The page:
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Heads Up: GCC 3.2, on MIPS, bug with JFFS2



Hello, Jffs2 developers.

I'm using GCC 3.2 for a MIPS target (big endian, if anyone cares), and
found an apparent bug in GCC 3.2 that shows up in the generated code
for JFFS2.  I wanted to inform anyone else who might run into it, to
save some potential scratching of heads.  

This probably ONLY applies to MIPS code generation from GCC, not for
other processors!

The symptom is: a bunch of "jffs2_scan_eraseblock(): Magic bitmask
0x1985 not found at 0xXXXXXXXX: 0x2003 instead" messages.  

Easiest to re-create by erasing the partition, mounting it, let the
filesystem do it's thing erasing the blocks, unmount, then try to
remount it.  I actually re-booted before remounting, but I don't
believe that would be necessary.

The message is printed because at the begining of each block, instead
of 16 bits of 0x1985 (JFFS2_MAGIC_BITMASK), followed by 16 bits of 0x2003
(JFFS2_NODETYPE_CLEANMARKER), you find that 0x2003 is repeated twice.

The following change is what I did in fs/jffs2/erase.c to fix the
problem, around line 379:

------------------------------------------------------------
#if 0
		struct jffs2_unknown_node marker = {
			.magic =	cpu_to_je16(JFFS2_MAGIC_BITMASK),
			.nodetype =	cpu_to_je16(JFFS2_NODETYPE_CLEANMARKER),
			.totlen =	cpu_to_je32(c->cleanmarker_size)
		};
#else
		/* Working around MIPS gcc bug */
		struct jffs2_unknown_node marker ;
		memset (&marker, 0, sizeof(marker)) ;
		marker.magic =     cpu_to_je16(JFFS2_MAGIC_BITMASK);
		marker.nodetype =  cpu_to_je16(JFFS2_NODETYPE_CLEANMARKER);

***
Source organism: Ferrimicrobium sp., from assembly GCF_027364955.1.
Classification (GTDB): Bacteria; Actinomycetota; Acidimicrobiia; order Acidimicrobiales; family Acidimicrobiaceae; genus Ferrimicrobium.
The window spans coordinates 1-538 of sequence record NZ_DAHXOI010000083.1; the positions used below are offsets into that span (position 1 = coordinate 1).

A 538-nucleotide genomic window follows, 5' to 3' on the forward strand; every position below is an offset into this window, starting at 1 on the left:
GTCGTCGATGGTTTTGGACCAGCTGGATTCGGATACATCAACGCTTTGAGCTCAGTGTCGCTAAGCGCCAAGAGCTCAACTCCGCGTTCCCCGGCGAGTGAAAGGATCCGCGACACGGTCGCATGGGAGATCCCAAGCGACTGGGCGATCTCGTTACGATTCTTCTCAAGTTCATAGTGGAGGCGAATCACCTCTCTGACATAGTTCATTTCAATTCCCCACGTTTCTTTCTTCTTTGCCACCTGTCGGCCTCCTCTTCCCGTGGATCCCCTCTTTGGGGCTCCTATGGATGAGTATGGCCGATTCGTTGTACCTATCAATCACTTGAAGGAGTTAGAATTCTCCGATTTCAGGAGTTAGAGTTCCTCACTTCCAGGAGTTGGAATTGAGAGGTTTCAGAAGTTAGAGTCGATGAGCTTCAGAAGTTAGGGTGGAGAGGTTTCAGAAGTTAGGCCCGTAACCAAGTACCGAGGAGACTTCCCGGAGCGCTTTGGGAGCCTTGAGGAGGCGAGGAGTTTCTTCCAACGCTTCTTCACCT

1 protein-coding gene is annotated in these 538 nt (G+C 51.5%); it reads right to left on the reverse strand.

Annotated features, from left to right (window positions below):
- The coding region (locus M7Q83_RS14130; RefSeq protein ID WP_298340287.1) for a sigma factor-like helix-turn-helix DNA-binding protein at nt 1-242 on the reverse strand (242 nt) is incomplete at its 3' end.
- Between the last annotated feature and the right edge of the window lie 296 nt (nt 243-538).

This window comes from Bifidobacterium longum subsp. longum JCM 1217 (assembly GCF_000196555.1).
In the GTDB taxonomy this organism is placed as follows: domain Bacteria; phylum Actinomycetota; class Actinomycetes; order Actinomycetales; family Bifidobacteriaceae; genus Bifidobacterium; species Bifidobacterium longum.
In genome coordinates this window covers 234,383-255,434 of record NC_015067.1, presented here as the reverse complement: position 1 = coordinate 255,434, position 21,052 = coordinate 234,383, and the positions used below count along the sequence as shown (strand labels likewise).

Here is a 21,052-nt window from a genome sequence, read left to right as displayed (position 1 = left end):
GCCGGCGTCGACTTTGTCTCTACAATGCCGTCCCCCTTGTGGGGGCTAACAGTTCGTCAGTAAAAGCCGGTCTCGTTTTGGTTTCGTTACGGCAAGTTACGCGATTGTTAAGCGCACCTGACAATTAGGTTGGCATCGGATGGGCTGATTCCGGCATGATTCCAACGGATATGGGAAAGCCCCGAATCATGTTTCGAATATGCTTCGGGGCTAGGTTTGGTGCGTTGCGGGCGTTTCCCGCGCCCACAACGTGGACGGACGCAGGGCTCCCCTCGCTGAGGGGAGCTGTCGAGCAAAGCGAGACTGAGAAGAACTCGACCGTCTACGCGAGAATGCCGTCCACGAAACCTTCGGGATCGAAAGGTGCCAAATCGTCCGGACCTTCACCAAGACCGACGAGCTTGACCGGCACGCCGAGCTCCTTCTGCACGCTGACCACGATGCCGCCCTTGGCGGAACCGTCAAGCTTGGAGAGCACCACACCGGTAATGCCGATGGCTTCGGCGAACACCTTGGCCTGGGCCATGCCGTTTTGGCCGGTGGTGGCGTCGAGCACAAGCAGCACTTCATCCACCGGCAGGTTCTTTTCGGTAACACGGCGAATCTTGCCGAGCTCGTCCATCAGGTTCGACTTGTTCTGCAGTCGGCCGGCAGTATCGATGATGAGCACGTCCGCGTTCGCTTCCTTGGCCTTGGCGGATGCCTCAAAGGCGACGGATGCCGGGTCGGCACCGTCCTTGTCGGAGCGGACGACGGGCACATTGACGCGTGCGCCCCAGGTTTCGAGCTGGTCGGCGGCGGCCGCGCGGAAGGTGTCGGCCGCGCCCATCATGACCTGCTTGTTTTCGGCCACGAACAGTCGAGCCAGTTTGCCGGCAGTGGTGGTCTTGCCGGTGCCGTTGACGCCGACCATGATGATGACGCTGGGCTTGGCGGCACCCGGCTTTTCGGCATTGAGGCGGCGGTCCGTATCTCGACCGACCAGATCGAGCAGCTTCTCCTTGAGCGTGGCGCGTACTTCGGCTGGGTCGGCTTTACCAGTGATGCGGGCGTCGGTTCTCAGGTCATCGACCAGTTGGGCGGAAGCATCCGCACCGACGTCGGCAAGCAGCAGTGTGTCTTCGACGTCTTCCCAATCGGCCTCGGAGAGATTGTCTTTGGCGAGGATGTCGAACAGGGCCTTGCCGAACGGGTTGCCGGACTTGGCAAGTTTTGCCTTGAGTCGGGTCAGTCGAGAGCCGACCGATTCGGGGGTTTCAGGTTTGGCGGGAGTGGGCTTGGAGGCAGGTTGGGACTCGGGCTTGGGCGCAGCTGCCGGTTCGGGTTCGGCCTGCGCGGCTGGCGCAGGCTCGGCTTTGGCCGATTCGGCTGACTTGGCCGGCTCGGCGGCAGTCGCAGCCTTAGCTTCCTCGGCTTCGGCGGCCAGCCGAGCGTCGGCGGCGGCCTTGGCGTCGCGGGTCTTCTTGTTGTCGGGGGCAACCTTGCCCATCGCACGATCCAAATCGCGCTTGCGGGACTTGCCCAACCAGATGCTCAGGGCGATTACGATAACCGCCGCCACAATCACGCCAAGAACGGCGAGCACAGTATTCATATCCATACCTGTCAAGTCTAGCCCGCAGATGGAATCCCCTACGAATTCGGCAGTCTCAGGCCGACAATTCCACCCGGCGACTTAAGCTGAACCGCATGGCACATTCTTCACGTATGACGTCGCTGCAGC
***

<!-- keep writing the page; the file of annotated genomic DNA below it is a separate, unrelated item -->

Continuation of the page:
marker.totlen =    cpu_to_je32(c->cleanmarker_size);
#endif
------------------------------------------------------------

The situation is that all of the __attribute__((PACKED)) stuff
involved with cpu_to_je*() "confuses" the compiler.  When generating
the struct to initialize 'marker', it writes the 0x1985, but then
re-uses the location it wrote 0x1985 to as a temporary location when
generating 0x2003, so 0x2003 ends up in both 16 bit locations.

For whatever reason, the compiler doesn't choke on the more
traditional code in the #else region.

I haven't experimented too much with compiler flags, etc., to see if I
can make this problem go away.  I have reduced the problem to a small
file, and have passed that on to our guy who handles GCC stuff; he'll
be looking at it and passing it on to the GCC maintainers, unless he
sees something I don't.  (The small file looks a lot like the above
code, and generates the same result for both versions on an x86, but
different results between them on our mips compiler.  If someone wants
to see it, just ask, I'll send it.)

To be clear: I'm *not* asking this list for GCC support!

Should the original JFFS2 source code be changed to the #else code?
I'd usually shy away from even suggesting it, because the code is
fine, the compiler's what's broken.  There is a small chance that
someone else could run into this without reading this message, though.
So, if you think it'll save some support effort in the future, you
might want to do it.

But *I'm* not going to be the one to push for it.

When I first ran into the bug, I thought, "Man, this JFFS2 code must
be a bunch of junk!  But why isn't anyone else complaining?"  Then
later, it was "Oh, it's the COMPILER.  Nevermind."  I felt a bit like
Gilda Radner/Emily Latella for a second.  :-)

--> Steve Wahl, Brecis Communications

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